Environmentalists and locals have made a call to the government to save the river Buriganga from pollution and encroachment, aiming to protect the environment of the capital Dhaka.

Terming Buriganga the lifeline of the capital, they also have called for taking effective measures to save the river with the participation of policy makers, politicians, bureaucrats, local government bodies, locals, media people and social organisations.

They came up with the observations at the inaugural session of an event, titled 'Buriganga River Carnival', organised by the Waterkeepers Bangladesh Consortium in collaboration with the USAID and the Counterpart International (CPI) at Muslimbagh Tower ground in the capital's Kamrangirchar on Saturday.

The participants at the event said that the capital Dhaka is being surrounded by Buriganga, Balu, Turag and Sithalakhya rivers.

But those rivers are now being polluted and encroached by a section of influential people, ignoring the environmental and health issues, they said.

The participants said that the river Buriganga has been encroached due to unplanned urbanisation and indiscriminate industrialisation on both sides of the river.

The waste from over a hundred dying factories at Shyampur (Dhaka) and tanneries in Old Dhaka, coupled with the pollution caused by the river vessels and human solid waste, has been polluting the river, they maintained.

Buriganga, which demarcates the southwest extent of Dhaka city, is one of the most polluted rivers in Bangladesh.

Expressing concerns, speakers at the event said that Buriganga has become biologically and hydrologically dead because of the indiscriminate dumping of domestic and industrial waste as well as encroachment by the unscrupulous people.

To them, industries and factories have mushroomed on the bank of the river without setting up proper waste treatment plant, thus causing pollution of the river.

They said that urban sewage of Dhaka city is also thrown in the river, contributing to the sedimentation and drying up of the river.

Over the years, landfills created on the bank of the river have narrowed its width, they mentioned.

The participants of the carnival recommended taking adequate measures to ensure the navigability of the river and stop the encroachment.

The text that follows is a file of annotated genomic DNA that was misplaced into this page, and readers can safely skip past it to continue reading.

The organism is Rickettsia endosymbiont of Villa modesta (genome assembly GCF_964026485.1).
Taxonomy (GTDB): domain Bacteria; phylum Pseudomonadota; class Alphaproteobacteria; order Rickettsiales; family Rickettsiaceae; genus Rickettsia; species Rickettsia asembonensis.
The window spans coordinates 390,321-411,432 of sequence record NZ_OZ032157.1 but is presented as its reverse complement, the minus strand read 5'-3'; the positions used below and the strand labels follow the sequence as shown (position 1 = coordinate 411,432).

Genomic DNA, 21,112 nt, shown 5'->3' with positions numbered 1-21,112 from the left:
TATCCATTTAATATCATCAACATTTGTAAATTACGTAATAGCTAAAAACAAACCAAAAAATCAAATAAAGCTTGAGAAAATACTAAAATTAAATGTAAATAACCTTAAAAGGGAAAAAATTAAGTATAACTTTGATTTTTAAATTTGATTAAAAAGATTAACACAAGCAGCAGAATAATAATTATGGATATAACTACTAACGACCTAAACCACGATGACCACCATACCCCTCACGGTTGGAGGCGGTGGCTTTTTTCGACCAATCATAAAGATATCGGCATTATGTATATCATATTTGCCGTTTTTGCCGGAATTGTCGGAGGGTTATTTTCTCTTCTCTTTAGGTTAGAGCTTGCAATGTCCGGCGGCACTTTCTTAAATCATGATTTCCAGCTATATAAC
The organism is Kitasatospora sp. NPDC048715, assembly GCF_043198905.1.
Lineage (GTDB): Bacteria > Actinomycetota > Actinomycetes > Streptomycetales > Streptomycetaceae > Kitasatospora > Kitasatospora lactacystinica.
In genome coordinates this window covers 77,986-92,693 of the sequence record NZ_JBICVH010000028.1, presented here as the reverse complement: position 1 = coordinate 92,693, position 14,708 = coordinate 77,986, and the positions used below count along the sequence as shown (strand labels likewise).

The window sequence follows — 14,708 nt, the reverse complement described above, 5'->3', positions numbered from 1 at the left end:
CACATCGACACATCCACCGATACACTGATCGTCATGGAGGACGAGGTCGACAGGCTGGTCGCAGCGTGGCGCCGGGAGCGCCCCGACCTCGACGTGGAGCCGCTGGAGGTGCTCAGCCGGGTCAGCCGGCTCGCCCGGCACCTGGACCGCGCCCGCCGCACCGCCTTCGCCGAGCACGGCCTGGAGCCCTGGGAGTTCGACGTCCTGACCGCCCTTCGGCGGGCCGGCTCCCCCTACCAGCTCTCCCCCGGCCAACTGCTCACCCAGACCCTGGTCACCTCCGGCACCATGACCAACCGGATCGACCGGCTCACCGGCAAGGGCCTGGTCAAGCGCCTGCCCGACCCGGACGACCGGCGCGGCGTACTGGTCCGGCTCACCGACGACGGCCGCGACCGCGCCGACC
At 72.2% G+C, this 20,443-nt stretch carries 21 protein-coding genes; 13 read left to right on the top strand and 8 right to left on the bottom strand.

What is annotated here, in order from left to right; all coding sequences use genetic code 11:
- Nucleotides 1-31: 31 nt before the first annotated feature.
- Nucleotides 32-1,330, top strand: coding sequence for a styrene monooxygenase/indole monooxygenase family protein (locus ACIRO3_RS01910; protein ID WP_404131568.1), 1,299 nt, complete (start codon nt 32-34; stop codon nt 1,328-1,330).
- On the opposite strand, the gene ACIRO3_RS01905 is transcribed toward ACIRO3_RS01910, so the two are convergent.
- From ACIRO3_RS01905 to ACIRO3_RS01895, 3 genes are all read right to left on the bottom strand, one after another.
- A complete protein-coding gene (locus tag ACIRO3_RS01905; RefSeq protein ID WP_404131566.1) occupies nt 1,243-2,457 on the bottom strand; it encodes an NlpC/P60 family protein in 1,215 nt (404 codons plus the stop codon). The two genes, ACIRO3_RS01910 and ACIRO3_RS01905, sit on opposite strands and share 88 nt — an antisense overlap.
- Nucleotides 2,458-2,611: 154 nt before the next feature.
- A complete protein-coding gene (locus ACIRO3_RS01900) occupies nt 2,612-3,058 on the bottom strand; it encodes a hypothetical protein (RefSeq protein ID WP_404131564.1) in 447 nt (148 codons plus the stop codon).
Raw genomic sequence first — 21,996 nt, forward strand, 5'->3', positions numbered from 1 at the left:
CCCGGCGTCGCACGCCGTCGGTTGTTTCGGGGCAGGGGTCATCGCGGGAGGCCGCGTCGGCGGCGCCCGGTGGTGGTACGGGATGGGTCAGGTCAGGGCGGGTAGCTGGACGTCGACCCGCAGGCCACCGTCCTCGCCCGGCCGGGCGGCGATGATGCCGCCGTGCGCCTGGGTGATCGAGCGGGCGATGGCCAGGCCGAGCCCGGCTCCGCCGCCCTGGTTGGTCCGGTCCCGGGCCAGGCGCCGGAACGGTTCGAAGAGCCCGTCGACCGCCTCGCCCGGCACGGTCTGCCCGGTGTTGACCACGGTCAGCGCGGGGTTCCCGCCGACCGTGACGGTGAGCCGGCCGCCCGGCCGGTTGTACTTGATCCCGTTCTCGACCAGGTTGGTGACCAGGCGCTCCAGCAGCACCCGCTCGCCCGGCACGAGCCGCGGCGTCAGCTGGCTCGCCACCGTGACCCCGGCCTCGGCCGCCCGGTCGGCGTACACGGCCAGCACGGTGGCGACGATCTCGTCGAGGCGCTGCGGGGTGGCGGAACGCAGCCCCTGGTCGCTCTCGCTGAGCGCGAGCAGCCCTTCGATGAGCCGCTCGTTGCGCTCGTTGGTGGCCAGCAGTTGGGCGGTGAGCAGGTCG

Speaking on the occasion, lawmaker advocate Qamrul Islam claimed that encroachment of rivers, including Buriganga, started during the regime of Ershad and later it became very common during the BNP government.

He, however, admitted that a section of people using the ruling party's name are also polluting and encroaching on the river.

He vowed to take stern legal actions against the river encroachers.

River encroachers have no political identity, said Mr Qamrul, adding that the river encroachers will not get government protection.

It took 40 years to make the Thames River in London free from pollution; it even took time to free Hwang Ho River in China from encroachment, said the lawmaker, "We will free the river Buriganga from encroachment at any cost."

Environment and human rights activist Sultana Kamal also called upon the government to take effective steps so that land grabbers could not grab and pollute the river Buriganga.

Chief Engineer of Bangladesh Inland Water Transport Authority Rafiqul Islam Talukder, Waterkeepers Bangladesh Consortium Coordinator Sharif Jamil, representatives of USAID and local ward councillors, among others, spoke on the occasion.

After the inaugural session of the programme, decorated boats cruised from Thota to Kholamora gudara ghat across the river.

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